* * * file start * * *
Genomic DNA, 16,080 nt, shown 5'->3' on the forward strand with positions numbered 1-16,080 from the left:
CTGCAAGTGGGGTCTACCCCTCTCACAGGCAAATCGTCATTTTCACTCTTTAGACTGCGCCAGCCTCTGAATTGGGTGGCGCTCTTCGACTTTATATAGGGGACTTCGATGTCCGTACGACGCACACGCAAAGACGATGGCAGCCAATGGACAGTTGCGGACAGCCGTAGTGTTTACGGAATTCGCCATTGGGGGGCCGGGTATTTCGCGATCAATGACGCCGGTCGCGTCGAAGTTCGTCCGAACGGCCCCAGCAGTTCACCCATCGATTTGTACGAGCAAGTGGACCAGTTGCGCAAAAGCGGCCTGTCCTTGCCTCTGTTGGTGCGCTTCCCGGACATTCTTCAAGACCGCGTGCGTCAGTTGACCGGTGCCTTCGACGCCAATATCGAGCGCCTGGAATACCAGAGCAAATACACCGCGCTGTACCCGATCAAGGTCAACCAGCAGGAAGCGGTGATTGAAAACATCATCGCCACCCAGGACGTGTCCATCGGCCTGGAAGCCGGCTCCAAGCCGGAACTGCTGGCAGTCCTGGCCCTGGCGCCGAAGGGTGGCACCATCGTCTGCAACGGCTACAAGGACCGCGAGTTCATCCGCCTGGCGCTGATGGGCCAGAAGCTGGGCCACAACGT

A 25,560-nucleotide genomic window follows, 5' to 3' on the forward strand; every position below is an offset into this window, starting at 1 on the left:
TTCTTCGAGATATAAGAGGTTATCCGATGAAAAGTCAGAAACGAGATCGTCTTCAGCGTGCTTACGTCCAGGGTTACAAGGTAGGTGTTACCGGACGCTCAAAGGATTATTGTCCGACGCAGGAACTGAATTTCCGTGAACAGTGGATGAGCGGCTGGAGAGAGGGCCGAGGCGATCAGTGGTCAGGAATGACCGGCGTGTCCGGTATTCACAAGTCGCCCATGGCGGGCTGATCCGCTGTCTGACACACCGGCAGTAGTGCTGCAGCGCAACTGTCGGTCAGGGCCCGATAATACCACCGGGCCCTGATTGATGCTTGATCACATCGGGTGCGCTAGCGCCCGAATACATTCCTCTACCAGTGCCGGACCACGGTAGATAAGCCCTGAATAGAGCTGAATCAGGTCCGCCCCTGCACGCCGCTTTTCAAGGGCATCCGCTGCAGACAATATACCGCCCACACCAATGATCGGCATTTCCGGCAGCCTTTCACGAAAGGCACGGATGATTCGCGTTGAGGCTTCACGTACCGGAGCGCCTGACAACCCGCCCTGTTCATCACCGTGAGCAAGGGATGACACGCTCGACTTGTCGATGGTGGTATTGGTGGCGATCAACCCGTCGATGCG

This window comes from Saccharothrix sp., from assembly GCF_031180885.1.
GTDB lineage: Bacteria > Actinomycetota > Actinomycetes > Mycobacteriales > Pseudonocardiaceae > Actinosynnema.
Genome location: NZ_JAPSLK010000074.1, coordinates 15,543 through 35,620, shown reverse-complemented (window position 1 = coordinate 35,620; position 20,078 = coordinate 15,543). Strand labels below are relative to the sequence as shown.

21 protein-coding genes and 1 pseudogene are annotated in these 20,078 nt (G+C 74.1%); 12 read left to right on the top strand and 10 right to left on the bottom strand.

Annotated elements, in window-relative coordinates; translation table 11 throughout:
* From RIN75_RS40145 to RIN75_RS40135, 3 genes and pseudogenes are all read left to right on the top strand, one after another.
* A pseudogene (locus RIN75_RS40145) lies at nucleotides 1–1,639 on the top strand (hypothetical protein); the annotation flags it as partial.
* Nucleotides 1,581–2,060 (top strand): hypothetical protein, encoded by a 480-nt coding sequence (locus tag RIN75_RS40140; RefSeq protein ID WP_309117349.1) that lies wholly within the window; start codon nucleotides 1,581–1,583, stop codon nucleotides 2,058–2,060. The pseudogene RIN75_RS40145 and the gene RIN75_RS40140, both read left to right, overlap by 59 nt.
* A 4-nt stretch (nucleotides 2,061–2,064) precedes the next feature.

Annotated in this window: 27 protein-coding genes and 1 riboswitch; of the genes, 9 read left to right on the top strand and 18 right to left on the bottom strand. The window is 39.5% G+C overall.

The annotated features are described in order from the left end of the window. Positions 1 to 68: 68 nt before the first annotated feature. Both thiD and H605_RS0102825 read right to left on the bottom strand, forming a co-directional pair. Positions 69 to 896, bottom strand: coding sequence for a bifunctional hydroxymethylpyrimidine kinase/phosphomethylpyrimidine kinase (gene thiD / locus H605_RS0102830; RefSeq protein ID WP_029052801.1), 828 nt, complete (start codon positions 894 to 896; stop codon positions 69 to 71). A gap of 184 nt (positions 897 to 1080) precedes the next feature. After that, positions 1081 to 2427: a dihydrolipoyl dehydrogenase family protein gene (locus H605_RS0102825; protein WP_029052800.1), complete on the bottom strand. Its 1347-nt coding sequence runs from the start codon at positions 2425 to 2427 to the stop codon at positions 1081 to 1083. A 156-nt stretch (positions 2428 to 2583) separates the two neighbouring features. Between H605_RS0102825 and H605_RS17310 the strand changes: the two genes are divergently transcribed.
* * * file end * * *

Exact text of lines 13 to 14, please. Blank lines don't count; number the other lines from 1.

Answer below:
* A 4-nt stretch (nucleotides 2,061–2,064) precedes the next feature.

Annotated in this window: 27 protein-coding genes and 1 riboswitch; of the genes, 9 read left to right on the top strand and 18 right to left on the bottom strand. The window is 39.5% G+C overall.